Results Top

Sample characteristics

All patients were males and the mean age of the sample was 37.8 (Standard Deviation, SD ± 7.2) years and belonged to nuclear family. The majorities were past heroin users (96.36%). Most subjects had also used alcohol (83.64%) and cannabinoids (70.91%) in the past. All the subjects were on bi-weekly dispensing regime of buprenorphine naloxone and mean dose was 9.67 ± 2.06 (SD) mg per day. Mean duration of maintenance was 73.11 (53.13 ± SD) weeks (median 56.3 weeks).

Tobacco use pattern

Mean age of starting any kind of tobacco product was 15.6 ± 4.7years. Mean duration of nicotine dependence is 20 ± 1.5 years. The mean FTND score for smokers was 5 ± 1.7 (N = 50), indicative of medium dependence and mean FTND-ST score for smokeless tobacco users was5.6 ± 3.2 (N = 19). Lower age of initiation of any kind of tobacco use was found to be significantly associated with higher nicotine dependence (Pearson product-moment correlation, P < 0.05). Fifty-eight percent of the study population reported decrease in tobacco consumption after entering into buprenorphine maintenance treatment. A significant decrease was found in the number of both cigarette (P = 0.003) and bidi (P < 0.001, paired t-test) by paired t-test. Actual decrease cannot be quantified in three subjects as they started smokeless tobacco use after stoppage of smoking or reduction in smoking.

Detail of sample characteristics and tobacco use is given in [Table 1].
Table 1: Profile of patients

Click here to view

Past quit attempts and current willingness to quit

Past quit attempts were attributed mostly to external factors like, family pressure or physician's advice. Mean duration of abstinence was 4 ± 1.3 weeks. Withdrawal symptoms and peer pressure were the most common reason for relapse among subjects with past quit attempts. None of the quit attempts were self-motivated. Medical assistance was never sought.

Socio-demographic, maintenance treatment variables and (P > 0.05) tobacco use related variables (P > 0.05) did not differ among the pre-contemplators (P > 0.05), contemplators (P > 0.05) and subjects in action stage (P > 0.05, ANOVA, with Tukey's post-hoc analysis).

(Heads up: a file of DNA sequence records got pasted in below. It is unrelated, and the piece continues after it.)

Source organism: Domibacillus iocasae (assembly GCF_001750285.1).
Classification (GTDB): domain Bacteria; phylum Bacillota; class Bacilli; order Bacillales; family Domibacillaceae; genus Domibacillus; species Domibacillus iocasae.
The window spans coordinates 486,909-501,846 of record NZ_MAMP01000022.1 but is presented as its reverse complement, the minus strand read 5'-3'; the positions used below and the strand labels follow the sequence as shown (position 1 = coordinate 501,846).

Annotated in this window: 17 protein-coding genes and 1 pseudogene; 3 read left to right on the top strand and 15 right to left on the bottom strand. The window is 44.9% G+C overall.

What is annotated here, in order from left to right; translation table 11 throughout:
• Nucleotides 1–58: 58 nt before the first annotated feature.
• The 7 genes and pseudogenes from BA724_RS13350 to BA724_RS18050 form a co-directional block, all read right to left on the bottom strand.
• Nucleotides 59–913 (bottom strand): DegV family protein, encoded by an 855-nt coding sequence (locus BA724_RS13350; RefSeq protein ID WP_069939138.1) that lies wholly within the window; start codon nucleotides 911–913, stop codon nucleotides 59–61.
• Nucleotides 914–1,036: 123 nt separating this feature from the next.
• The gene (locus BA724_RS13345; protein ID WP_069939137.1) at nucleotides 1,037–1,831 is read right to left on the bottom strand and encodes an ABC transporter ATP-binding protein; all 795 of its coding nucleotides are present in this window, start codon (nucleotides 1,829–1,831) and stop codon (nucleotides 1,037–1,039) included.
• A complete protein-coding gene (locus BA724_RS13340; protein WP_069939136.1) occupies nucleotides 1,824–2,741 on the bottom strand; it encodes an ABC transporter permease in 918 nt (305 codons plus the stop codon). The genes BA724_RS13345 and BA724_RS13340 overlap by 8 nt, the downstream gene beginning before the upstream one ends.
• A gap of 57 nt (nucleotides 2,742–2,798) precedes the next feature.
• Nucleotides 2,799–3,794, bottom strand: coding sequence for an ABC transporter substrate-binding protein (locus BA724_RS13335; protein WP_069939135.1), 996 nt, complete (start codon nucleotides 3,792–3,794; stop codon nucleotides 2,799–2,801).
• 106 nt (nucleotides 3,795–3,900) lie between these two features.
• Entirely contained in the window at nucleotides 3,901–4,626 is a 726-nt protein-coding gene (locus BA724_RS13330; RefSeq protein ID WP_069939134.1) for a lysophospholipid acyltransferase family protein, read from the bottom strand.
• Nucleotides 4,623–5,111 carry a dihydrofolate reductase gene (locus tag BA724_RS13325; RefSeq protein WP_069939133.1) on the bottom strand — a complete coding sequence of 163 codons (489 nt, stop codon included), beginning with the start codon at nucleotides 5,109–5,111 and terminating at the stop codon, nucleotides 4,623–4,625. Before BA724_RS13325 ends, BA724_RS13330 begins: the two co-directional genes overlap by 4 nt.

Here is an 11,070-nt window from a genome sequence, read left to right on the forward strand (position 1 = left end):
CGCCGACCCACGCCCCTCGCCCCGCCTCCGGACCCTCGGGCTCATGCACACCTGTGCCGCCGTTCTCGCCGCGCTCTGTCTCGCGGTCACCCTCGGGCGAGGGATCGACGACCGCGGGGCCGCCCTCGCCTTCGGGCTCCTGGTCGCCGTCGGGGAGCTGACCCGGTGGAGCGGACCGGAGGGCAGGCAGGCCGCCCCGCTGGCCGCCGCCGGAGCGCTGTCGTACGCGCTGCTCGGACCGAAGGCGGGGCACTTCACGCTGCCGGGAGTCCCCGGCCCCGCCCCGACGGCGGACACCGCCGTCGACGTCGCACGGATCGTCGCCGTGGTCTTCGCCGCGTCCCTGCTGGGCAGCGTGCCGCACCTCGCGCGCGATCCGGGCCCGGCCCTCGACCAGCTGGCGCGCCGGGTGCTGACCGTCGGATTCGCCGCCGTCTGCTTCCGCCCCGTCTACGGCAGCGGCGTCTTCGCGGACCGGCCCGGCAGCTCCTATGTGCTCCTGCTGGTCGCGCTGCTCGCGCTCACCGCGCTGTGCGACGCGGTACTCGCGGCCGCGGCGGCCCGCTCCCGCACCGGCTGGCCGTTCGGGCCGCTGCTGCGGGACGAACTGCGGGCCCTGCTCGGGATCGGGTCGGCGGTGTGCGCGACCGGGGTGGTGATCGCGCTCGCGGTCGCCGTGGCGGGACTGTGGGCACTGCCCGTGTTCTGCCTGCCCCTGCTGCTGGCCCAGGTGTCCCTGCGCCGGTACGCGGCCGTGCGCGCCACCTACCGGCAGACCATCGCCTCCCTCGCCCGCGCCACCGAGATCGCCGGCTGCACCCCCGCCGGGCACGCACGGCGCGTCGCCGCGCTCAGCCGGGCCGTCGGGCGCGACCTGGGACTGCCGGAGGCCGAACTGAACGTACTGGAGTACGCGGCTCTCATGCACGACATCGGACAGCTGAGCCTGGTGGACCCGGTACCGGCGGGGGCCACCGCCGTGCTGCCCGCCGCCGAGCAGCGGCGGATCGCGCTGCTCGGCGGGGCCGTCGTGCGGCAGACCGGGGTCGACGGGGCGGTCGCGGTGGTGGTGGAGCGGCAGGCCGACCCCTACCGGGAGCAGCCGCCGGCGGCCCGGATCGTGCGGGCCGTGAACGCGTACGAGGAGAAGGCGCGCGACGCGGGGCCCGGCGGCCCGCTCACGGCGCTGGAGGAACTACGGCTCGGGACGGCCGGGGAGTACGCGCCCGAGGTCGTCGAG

[Table 2] depicts detail of current tobacco use pattern, past quit attempts and current willingness to quit.
Table 2: Pattern of tobacco use, past quit attempts and current willingness to quit

Click here to view

Perceived personal health and perceived personal susceptibility to health- risks and willingness to quit

Sixty-one percent of the smokers reported their health 'as good as average smoker their age' while 63.9% reported their health is 'as good as ex-smokers' [Figure 1]. No intergroup difference in perceived smoking related personal health was found among pre-contemplators, contemplators and subjects in action stage of change (ANOVA, P > 0.05). Perceived personal susceptibility (smoking related risk) to developing smoking related health hazards like cancer, coronary heart disease, and chronic lung disease with continued smoking was also poor among the participants [Figure 2]. Total duration of tobacco use and severity of dependence were not associated with smoking related health perception scores (P > 0.05) and smoking related personal risk perception score for any of the disease conditions (Kruskal-Wallis chi square test) like cancer (P > 0.05) and coronary artery disease (P > 0.05) or chronic lung disease (P > 0.05).
Figure 1: Response pattern to Smoking Related Health (SRH) questionnaire

Click here to view
Figure 2: Response pattern to Smoking Related Risk (SRR) questionnaire